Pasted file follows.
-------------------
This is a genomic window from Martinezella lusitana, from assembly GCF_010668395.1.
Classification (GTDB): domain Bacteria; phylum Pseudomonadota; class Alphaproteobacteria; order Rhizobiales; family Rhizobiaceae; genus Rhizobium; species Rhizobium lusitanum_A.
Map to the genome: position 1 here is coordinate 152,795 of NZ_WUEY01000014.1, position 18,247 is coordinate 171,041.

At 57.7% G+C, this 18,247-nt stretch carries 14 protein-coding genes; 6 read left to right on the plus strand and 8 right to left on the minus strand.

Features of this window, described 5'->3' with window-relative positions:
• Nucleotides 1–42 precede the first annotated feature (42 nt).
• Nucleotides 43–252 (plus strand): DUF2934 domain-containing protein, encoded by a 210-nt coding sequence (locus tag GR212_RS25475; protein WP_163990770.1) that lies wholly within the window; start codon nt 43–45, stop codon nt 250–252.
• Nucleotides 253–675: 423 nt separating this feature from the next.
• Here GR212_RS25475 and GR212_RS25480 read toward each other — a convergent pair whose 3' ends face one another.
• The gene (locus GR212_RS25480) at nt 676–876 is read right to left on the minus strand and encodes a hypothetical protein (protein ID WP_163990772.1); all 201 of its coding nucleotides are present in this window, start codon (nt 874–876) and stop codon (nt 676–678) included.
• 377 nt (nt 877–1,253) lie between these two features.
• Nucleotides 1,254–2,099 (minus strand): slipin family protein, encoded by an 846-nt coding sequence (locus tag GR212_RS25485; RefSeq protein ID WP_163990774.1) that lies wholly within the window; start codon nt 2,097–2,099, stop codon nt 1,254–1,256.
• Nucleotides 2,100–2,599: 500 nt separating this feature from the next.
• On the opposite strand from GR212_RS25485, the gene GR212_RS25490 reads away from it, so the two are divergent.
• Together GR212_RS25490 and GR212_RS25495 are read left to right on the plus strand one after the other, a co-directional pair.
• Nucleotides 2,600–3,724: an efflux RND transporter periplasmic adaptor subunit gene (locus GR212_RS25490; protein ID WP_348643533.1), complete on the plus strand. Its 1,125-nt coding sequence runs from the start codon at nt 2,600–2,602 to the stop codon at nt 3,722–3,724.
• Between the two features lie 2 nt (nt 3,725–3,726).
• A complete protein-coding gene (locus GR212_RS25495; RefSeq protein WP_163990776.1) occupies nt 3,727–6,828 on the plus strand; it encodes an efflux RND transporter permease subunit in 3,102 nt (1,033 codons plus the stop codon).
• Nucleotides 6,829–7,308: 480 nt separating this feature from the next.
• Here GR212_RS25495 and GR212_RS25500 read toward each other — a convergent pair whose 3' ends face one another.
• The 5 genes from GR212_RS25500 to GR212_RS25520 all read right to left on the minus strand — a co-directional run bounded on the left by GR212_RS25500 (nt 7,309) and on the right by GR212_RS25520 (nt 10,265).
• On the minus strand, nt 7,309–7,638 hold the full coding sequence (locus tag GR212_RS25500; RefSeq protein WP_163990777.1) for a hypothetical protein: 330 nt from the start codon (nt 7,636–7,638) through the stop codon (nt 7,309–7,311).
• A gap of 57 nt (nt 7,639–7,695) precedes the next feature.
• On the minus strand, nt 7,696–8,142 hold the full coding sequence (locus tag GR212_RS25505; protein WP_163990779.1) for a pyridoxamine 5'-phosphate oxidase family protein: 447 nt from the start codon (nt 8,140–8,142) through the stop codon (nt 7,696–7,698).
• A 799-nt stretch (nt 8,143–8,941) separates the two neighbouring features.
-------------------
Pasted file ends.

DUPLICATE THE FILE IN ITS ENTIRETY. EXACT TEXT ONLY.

This is a genomic window from Martinezella lusitana, from assembly GCF_010668395.1.
Classification (GTDB): domain Bacteria; phylum Pseudomonadota; class Alphaproteobacteria; order Rhizobiales; family Rhizobiaceae; genus Rhizobium; species Rhizobium lusitanum_A.
Map to the genome: position 1 here is coordinate 152,795 of NZ_WUEY01000014.1, position 18,247 is coordinate 171,041.

At 57.7% G+C, this 18,247-nt stretch carries 14 protein-coding genes; 6 read left to right on the plus strand and 8 right to left on the minus strand.

Features of this window, described 5'->3' with window-relative positions:
• Nucleotides 1–42 precede the first annotated feature (42 nt).
• Nucleotides 43–252 (plus strand): DUF2934 domain-containing protein, encoded by a 210-nt coding sequence (locus tag GR212_RS25475; protein WP_163990770.1) that lies wholly within the window; start codon nt 43–45, stop codon nt 250–252.
• Nucleotides 253–675: 423 nt separating this feature from the next.
• Here GR212_RS25475 and GR212_RS25480 read toward each other — a convergent pair whose 3' ends face one another.
• The gene (locus GR212_RS25480) at nt 676–876 is read right to left on the minus strand and encodes a hypothetical protein (protein ID WP_163990772.1); all 201 of its coding nucleotides are present in this window, start codon (nt 874–876) and stop codon (nt 676–678) included.
• 377 nt (nt 877–1,253) lie between these two features.
• Nucleotides 1,254–2,099 (minus strand): slipin family protein, encoded by an 846-nt coding sequence (locus tag GR212_RS25485; RefSeq protein ID WP_163990774.1) that lies wholly within the window; start codon nt 2,097–2,099, stop codon nt 1,254–1,256.
• Nucleotides 2,100–2,599: 500 nt separating this feature from the next.
• On the opposite strand from GR212_RS25485, the gene GR212_RS25490 reads away from it, so the two are divergent.
• Together GR212_RS25490 and GR212_RS25495 are read left to right on the plus strand one after the other, a co-directional pair.
• Nucleotides 2,600–3,724: an efflux RND transporter periplasmic adaptor subunit gene (locus GR212_RS25490; protein ID WP_348643533.1), complete on the plus strand. Its 1,125-nt coding sequence runs from the start codon at nt 2,600–2,602 to the stop codon at nt 3,722–3,724.
• Between the two features lie 2 nt (nt 3,725–3,726).
• A complete protein-coding gene (locus GR212_RS25495; RefSeq protein WP_163990776.1) occupies nt 3,727–6,828 on the plus strand; it encodes an efflux RND transporter permease subunit in 3,102 nt (1,033 codons plus the stop codon).
• Nucleotides 6,829–7,308: 480 nt separating this feature from the next.
• Here GR212_RS25495 and GR212_RS25500 read toward each other — a convergent pair whose 3' ends face one another.
• The 5 genes from GR212_RS25500 to GR212_RS25520 all read right to left on the minus strand — a co-directional run bounded on the left by GR212_RS25500 (nt 7,309) and on the right by GR212_RS25520 (nt 10,265).
• On the minus strand, nt 7,309–7,638 hold the full coding sequence (locus tag GR212_RS25500; RefSeq protein WP_163990777.1) for a hypothetical protein: 330 nt from the start codon (nt 7,636–7,638) through the stop codon (nt 7,309–7,311).
• A gap of 57 nt (nt 7,639–7,695) precedes the next feature.
• On the minus strand, nt 7,696–8,142 hold the full coding sequence (locus tag GR212_RS25505; protein WP_163990779.1) for a pyridoxamine 5'-phosphate oxidase family protein: 447 nt from the start codon (nt 8,140–8,142) through the stop codon (nt 7,696–7,698).
• A 799-nt stretch (nt 8,143–8,941) separates the two neighbouring features.